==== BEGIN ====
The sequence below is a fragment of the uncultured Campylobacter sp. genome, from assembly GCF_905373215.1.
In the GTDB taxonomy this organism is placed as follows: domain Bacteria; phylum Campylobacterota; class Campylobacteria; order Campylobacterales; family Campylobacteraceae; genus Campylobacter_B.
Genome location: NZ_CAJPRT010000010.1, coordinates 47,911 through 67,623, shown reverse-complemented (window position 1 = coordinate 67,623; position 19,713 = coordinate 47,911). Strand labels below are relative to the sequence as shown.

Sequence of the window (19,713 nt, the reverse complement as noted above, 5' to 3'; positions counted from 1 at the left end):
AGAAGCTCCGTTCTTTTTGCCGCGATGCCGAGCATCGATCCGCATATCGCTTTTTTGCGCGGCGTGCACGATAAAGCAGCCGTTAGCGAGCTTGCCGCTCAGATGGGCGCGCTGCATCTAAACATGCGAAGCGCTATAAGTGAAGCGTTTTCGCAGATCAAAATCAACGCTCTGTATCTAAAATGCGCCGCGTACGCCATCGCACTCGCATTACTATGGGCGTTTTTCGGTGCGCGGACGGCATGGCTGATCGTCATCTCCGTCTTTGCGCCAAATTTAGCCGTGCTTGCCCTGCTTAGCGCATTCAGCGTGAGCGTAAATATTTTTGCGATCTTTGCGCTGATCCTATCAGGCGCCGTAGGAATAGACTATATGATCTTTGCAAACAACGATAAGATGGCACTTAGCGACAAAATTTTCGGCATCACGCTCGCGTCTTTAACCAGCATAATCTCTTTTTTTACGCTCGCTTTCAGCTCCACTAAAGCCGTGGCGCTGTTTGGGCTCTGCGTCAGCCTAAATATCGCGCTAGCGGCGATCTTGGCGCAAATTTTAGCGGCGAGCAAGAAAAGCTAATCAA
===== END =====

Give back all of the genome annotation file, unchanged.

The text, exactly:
The sequence below is a fragment of the uncultured Campylobacter sp. genome, from assembly GCF_905373215.1.
In the GTDB taxonomy this organism is placed as follows: domain Bacteria; phylum Campylobacterota; class Campylobacteria; order Campylobacterales; family Campylobacteraceae; genus Campylobacter_B.
Genome location: NZ_CAJPRT010000010.1, coordinates 47,911 through 67,623, shown reverse-complemented (window position 1 = coordinate 67,623; position 19,713 = coordinate 47,911). Strand labels below are relative to the sequence as shown.

Sequence of the window (19,713 nt, the reverse complement as noted above, 5' to 3'; positions counted from 1 at the left end):
AGAAGCTCCGTTCTTTTTGCCGCGATGCCGAGCATCGATCCGCATATCGCTTTTTTGCGCGGCGTGCACGATAAAGCAGCCGTTAGCGAGCTTGCCGCTCAGATGGGCGCGCTGCATCTAAACATGCGAAGCGCTATAAGTGAAGCGTTTTCGCAGATCAAAATCAACGCTCTGTATCTAAAATGCGCCGCGTACGCCATCGCACTCGCATTACTATGGGCGTTTTTCGGTGCGCGGACGGCATGGCTGATCGTCATCTCCGTCTTTGCGCCAAATTTAGCCGTGCTTGCCCTGCTTAGCGCATTCAGCGTGAGCGTAAATATTTTTGCGATCTTTGCGCTGATCCTATCAGGCGCCGTAGGAATAGACTATATGATCTTTGCAAACAACGATAAGATGGCACTTAGCGACAAAATTTTCGGCATCACGCTCGCGTCTTTAACCAGCATAATCTCTTTTTTTACGCTCGCTTTCAGCTCCACTAAAGCCGTGGCGCTGTTTGGGCTCTGCGTCAGCCTAAATATCGCGCTAGCGGCGATCTTGGCGCAAATTTTAGCGGCGAGCAAGAAAAGCTAATCAA